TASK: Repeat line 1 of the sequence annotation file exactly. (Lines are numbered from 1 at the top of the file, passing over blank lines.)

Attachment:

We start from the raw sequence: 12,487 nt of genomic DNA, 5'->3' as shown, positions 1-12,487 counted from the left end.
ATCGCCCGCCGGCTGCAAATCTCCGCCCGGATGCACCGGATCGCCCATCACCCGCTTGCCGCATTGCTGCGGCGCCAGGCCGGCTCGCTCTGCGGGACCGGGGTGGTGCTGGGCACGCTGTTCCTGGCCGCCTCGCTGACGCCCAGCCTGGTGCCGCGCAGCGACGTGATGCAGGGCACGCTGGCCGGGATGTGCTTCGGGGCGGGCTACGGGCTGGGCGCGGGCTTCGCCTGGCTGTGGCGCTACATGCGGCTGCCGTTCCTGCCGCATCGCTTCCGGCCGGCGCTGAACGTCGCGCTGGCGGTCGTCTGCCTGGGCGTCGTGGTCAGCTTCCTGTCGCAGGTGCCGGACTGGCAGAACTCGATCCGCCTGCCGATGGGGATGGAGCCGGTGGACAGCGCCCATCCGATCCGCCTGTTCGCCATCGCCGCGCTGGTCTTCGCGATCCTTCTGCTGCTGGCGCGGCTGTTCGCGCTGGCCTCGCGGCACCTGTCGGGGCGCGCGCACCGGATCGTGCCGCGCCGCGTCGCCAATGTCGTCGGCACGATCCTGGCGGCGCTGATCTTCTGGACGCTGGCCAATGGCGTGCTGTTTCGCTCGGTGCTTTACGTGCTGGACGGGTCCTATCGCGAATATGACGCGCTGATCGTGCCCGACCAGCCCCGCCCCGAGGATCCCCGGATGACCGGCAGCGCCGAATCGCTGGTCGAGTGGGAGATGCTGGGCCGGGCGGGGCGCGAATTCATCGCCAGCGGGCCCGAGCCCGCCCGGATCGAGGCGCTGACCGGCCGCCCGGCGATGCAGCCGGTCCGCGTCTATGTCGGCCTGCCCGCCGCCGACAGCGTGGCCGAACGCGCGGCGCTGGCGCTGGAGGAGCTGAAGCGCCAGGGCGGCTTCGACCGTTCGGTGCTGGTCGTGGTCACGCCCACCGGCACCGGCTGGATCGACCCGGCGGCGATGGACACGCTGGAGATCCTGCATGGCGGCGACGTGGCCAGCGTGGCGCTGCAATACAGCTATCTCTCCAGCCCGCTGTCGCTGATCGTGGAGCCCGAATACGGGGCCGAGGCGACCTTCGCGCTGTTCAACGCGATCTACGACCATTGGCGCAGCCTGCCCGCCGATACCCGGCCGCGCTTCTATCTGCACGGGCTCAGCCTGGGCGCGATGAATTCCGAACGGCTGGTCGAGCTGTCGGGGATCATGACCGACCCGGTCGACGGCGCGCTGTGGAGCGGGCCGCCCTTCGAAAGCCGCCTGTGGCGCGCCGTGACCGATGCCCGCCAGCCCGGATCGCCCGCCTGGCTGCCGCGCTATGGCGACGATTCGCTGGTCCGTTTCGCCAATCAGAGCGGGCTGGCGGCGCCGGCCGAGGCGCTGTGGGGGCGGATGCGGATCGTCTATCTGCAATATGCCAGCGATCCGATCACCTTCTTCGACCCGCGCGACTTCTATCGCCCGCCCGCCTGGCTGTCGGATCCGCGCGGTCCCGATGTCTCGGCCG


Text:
We start from the raw sequence: 12,487 nt of genomic DNA, 5'->3' as shown, positions 1-12,487 counted from the left end.